with strong SAT scores, whose negative admissions outcomes were not, in fact
, caused by any such discrimination. Under the so-called “holistic review”
of college applicants that many private and public colleges use, scores,
grades and even extracurricular activities are not the only criteria for
admission. Interviews (for schools like Harvard, that use them) count, as do
letters of recommendation, a record of leadership and public service,
demonstration of having overcome obstacles, etc. So we would need to know a
lot more before we could ever decide whether the author of the Washington
Post essay, in particular, likely had her race used against her in an
outcome- determinative way, or whether she was rejected for one of many
other reasons. (It turns out that, in federal courts at least, plaintiffs
challenging the use of race by universities do not need to establish that
they are disgruntled in the sense that they would have been admitted absent
the use of race; the fact that a university improperly considers race at all
could infect the process, the Supreme Court has said, regardless of whether
the infection actually altered the admissions outcome of the person
bringing the challenge.)
I should point out here that the complaint filed against Harvard is replete
with stories of particular Asian applicants with high grades and test scores
and impressive extracurricular accomplishments, presumably to give the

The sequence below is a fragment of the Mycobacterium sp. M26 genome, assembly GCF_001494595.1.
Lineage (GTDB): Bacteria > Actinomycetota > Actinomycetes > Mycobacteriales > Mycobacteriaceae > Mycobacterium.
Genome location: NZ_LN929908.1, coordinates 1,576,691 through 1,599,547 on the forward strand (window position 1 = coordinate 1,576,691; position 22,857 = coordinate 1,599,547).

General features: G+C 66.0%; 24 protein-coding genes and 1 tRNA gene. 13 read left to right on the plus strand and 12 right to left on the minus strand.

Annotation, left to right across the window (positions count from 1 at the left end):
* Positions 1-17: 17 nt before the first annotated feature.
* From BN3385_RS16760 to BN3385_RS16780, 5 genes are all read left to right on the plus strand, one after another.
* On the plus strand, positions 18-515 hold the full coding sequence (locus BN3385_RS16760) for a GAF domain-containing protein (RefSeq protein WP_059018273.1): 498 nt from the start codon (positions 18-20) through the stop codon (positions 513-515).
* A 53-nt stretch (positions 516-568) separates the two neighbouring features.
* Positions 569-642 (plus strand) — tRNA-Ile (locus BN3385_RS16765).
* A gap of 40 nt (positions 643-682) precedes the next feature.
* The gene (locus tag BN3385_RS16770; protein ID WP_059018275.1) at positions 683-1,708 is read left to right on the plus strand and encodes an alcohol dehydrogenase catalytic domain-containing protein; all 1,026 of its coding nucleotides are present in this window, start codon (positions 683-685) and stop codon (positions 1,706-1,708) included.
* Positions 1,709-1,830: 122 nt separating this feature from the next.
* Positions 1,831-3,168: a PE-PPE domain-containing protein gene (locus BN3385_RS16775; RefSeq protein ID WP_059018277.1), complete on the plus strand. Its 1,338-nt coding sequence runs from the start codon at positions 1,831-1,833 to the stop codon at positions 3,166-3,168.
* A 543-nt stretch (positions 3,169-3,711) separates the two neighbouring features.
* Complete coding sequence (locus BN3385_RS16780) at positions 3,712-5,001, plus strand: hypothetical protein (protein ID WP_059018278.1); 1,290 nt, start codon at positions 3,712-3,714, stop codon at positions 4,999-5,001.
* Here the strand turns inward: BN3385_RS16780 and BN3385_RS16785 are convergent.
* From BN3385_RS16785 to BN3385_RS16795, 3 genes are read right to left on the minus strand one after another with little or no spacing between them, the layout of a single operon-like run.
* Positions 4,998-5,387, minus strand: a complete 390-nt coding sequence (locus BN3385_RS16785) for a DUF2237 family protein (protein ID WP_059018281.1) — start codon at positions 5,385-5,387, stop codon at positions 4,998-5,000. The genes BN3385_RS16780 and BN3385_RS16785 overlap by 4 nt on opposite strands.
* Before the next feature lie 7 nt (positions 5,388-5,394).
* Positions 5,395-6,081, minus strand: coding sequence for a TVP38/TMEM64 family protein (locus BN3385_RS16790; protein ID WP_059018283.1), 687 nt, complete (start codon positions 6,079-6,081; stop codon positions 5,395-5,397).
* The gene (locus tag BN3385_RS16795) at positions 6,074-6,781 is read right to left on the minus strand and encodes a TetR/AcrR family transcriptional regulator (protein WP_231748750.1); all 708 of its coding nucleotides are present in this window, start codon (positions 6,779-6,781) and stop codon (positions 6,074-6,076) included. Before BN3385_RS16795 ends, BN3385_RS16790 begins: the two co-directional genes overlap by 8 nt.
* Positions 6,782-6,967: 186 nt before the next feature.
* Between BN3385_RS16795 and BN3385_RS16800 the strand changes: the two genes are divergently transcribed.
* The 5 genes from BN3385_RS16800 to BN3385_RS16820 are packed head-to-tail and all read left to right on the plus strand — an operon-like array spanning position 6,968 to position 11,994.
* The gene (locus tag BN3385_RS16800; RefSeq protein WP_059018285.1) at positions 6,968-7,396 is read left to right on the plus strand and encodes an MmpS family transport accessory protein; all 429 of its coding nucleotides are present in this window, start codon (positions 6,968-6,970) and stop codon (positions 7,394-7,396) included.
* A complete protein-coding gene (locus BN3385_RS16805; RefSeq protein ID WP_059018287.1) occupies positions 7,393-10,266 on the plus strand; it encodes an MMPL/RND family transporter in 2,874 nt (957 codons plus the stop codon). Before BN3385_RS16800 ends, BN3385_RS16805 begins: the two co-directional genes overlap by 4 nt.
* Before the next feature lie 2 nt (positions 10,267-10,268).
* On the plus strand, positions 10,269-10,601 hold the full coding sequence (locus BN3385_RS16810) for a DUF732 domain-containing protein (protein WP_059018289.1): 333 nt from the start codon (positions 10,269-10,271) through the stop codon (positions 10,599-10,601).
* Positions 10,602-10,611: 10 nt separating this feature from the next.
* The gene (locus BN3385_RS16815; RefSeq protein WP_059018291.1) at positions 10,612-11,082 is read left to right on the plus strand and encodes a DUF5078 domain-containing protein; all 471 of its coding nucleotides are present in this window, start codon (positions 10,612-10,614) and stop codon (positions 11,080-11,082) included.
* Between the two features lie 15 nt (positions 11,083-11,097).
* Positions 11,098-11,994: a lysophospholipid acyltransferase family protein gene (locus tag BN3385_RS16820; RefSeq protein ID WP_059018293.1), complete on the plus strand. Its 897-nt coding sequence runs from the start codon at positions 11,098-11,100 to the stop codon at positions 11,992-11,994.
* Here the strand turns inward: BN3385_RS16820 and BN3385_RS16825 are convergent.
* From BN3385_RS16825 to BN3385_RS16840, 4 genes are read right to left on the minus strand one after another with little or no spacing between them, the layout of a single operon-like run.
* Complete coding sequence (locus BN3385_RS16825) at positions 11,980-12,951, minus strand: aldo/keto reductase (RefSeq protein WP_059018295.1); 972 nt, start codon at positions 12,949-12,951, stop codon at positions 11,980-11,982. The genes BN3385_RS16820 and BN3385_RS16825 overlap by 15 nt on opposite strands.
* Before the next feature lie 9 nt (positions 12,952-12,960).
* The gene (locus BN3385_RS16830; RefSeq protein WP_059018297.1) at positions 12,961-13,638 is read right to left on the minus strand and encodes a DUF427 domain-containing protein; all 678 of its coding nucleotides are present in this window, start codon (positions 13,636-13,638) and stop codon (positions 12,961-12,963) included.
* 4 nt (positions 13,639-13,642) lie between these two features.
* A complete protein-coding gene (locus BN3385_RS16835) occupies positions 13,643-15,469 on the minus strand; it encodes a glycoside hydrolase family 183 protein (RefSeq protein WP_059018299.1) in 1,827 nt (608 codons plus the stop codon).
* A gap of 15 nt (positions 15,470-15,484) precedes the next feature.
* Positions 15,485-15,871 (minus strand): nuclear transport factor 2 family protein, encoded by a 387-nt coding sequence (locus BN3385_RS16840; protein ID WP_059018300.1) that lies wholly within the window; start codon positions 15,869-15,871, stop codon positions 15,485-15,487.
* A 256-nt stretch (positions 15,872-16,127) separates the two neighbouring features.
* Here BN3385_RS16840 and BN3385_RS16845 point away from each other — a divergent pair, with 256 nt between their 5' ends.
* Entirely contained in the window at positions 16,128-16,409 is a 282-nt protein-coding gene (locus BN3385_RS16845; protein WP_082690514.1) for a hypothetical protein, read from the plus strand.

complaint a human feel. (This may be why Ms. Park assumed that those
bringing the complaint were implying that the results in all these
individual instances were affected by Harvard’s policy toward Asian persons
.) But it is possible that many or all of these highly qualified folks would
not have been admitted to Harvard whether or not the University has a
policy or practice of discriminating against Asians, and thus may not have
cause to be disgruntled in an outcome-determinative sense. But, as explained
below, the individual stories are not the most important part of the
lawsuit; the aggregate data is.
Fallacy Number Two: Aggregate Numbers Are Unimportant Because Each Applicant
’s File Brings Unique Strengths
Ms. Park’s essay does explore the “holistic review,” admissions process,
a policy that explains why (as she rightly points out) “elite universities
[do not] have required scores for applicants” and that “meeting [
particular] requirements [will not] . . . guarantee acceptance.” So far, so
good. But it is where critics like Ms. Park go from there that seems wrong
to me. For Ms. Park, the fact that “many” applicants who have a “top
class ranking” and a “perfect or near-perfect” SAT score along with the
“appropriate extracurricular activities” will “be rejected” means that
Asians who have those attributes and who are not admitted can have nothing
to complain about. Her argument seems to be that because no individual—no